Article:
Passive and Active Audience Data Collection
Brands spend millions of dollars to collect audience data to inform brand messaging and strategy. A number of companies at SXSW provide solutions to acquiring audience insights, with approaches varying from passive to active.  

We met with a number of tech partners whose passive approach allows brands to collect honest, actionable insights through automated conversations at scale in messaging apps that users have chosen to participate in. Using artificially intelligent characters that use natural language, this setup creates an environment in which users are more willing to share free-form answers to open-ended questions than they would in a formulaic questionnaire.

Other companies are employing a more active approach to data collection. One company, for example, prompts users to answer a short question in exchange for access to exclusive content. The questions are pre-approved and designed by brand clients to generate useful insights. Another company captures all the social activity that occurs within a geo-fenced area and identifies power users and influencers, leveraging this information to help clients’ social teams engage on a personal level in real time.

Keep Innovation Weird
“Keep Austin Weird” is a common phrase heard around SXSW. Not only is the city itself a bit peculiar, but there are a number of companies in attendance that are taking very outside-the-box approaches to tech and innovation.

One company, for example, is turning the fruit garnishes that decorate your food and drinks into ad space. Using FDA-approved, natural-light carbon lasers, they brand the skin of lemons, limes, and oranges with logos or messaging. The company has partnered with Sysco to increase their distribution, creating the first and only produce ad network to provide bars and restaurants with free fruit, paid for by ad dollars. Another company we met with is building a gesture and movement database with training, recovery, and healthcare implications. Their SDK allows developers to recognize and track human movements to generate more precise biometric data. These metrics enable brands to connect biometrics with real activity in order to trigger rewards or personalize messaging.

To learn more about the partners we met at this year’s SXSW and find out how their marketing solutions can serve your brand, please contact our Engagement Director Samantha Holland ([email protected]).



Event Recap: LAUNCH Festival 2016

Last week, the Lab’s partnership team flew out to the West Coast to attend the 2016 LAUNCH Festival. An annual convergence of talented investors, founders, and startups, the festival has a storied track-record of catapulting new companies into the stratosphere, such as Dropbox, Fitbit, and Yammer. Over the course of three days, this year’s conference hosted over 15,000 attendees, over 240 startups, and a series of inspiring panel discussions and startup competitions.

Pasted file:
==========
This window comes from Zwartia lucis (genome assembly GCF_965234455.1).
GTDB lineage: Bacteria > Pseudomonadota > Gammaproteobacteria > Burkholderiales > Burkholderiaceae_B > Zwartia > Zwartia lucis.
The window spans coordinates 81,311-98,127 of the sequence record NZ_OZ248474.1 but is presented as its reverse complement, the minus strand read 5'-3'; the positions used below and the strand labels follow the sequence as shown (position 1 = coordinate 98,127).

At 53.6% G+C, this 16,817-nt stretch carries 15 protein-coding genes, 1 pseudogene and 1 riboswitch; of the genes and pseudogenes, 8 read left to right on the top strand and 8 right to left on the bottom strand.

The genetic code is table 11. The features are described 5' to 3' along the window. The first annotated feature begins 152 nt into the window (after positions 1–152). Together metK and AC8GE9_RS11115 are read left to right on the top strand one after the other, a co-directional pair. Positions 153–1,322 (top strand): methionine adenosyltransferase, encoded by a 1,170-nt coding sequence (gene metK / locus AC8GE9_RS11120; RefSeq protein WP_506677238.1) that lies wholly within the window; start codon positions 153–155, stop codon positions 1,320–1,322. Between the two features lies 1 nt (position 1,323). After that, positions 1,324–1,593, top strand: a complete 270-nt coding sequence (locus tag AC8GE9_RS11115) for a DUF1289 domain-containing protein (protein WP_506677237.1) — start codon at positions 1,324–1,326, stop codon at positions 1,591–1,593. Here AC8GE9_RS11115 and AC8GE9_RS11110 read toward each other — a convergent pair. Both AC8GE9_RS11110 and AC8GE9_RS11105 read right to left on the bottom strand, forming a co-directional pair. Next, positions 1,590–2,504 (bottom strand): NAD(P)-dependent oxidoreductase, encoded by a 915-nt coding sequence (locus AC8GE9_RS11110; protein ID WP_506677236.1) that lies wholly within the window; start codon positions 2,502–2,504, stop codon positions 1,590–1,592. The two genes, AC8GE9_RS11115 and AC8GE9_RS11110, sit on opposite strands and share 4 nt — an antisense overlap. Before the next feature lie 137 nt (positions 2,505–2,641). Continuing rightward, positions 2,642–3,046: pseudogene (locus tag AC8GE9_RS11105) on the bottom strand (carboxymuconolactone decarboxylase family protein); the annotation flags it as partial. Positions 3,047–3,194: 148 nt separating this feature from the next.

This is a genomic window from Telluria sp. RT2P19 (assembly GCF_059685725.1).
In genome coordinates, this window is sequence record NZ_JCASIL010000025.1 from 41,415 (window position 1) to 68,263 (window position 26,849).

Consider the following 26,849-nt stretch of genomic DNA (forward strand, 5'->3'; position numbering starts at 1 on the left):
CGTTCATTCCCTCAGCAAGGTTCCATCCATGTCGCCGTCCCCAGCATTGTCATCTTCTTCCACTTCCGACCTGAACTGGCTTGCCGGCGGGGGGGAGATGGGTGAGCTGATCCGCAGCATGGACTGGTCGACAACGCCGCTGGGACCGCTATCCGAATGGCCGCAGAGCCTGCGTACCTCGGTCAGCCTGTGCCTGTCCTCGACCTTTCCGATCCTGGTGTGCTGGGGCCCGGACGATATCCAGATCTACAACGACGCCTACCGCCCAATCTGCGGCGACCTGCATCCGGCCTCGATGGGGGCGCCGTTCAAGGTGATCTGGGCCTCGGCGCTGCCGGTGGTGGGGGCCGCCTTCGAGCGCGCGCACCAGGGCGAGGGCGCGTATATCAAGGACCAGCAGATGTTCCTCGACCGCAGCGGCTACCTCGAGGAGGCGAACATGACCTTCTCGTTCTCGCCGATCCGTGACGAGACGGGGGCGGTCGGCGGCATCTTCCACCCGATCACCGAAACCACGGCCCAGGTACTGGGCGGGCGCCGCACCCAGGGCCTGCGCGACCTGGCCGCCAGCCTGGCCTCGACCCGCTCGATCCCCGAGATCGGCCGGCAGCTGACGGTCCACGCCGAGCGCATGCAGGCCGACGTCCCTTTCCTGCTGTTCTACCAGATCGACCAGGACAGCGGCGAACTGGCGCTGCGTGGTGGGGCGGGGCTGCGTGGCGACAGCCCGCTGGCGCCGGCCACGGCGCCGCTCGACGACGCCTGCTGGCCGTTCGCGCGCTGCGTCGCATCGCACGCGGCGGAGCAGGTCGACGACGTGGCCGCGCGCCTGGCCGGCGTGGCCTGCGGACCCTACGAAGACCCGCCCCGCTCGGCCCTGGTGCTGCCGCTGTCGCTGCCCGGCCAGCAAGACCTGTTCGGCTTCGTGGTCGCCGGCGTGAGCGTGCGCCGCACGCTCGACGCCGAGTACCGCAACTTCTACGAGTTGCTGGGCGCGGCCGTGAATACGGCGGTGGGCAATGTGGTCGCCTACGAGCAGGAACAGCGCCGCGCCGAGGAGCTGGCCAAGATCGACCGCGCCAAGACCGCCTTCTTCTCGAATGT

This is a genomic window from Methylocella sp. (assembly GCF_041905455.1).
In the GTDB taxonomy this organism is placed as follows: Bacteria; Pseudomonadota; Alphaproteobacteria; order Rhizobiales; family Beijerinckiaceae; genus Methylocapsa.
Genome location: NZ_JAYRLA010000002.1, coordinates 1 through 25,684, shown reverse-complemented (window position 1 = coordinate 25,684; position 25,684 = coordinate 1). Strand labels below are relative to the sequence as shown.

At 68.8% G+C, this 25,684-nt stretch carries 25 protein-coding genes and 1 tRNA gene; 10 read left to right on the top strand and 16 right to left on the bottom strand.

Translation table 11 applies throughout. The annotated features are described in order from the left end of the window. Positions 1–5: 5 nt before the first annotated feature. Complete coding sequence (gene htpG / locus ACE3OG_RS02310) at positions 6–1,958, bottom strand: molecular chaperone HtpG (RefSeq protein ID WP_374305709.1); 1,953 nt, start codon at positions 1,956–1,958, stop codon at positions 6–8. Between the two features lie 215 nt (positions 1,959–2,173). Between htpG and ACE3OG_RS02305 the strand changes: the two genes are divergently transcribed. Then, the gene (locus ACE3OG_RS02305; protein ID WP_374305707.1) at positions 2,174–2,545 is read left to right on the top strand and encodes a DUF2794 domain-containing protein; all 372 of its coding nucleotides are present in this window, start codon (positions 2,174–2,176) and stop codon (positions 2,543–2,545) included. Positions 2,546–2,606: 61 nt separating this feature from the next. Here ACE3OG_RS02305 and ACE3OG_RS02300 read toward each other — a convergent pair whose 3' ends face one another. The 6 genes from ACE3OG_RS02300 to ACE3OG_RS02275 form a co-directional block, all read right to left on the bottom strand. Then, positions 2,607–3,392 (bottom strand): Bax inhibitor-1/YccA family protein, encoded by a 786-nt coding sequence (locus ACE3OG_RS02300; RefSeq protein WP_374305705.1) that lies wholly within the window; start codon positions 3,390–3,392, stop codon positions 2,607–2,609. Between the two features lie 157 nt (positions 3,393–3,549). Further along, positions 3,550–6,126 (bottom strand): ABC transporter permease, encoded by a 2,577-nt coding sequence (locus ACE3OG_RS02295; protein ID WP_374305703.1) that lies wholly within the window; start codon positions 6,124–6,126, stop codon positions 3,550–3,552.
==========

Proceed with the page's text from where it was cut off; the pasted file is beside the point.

After spending over 24 hours on the festival floor, viewing over 50 startup pitches and meeting with countless founders, the Lab has put together a shortlist of companies that can provide actionable solutions for Mediabrands agencies and clients.

Accountable VR
Virtual reality is a great way to create an immersive brand story, and more brands are beginning to test the waters by creating branded VR content. More brands have been warming up to VR content knowing that there have been over five million Google Cardboards shipped and new consumer-facing headsets like the Oculus Rift, HTC Vive, and Playstation VR are all set to hit the market this year. While brands won’t see immediate ROI from a VR content investment, eventually brands will want to know how their VR content is performing. EaseVR and CognitiveVR are working to solve this question. Both startups are working to bring deep analytics to VR so brands can understand how viewers behave within their virtual experience.

A New Mover In OOH
Two major challenges the out-of-home industry faces are measurement and an increasingly fragmented audience whose attention is continuously switching among screens. Wrapify‘s on-vehicle advertising platform is working to overcome these challenges by connecting brands and drivers to create and launch OOH campaigns locally or nationally with real-time reach and impressions count.

A Solution To Increase Direct Hotel Booking
Today, a ridiculously high number of hotel bookings come from sites such as Expedia and Priceline as consumers book mostly on price. Stay Wanderful is alleviating this $33 billion problem by partnering with merchants, such as Regal Cinemas, Hard Rock Cafe, and Whole Foods, to create an incentive engine for hotel websites to increase direct hotel bookings and reduce the reliance on other channels.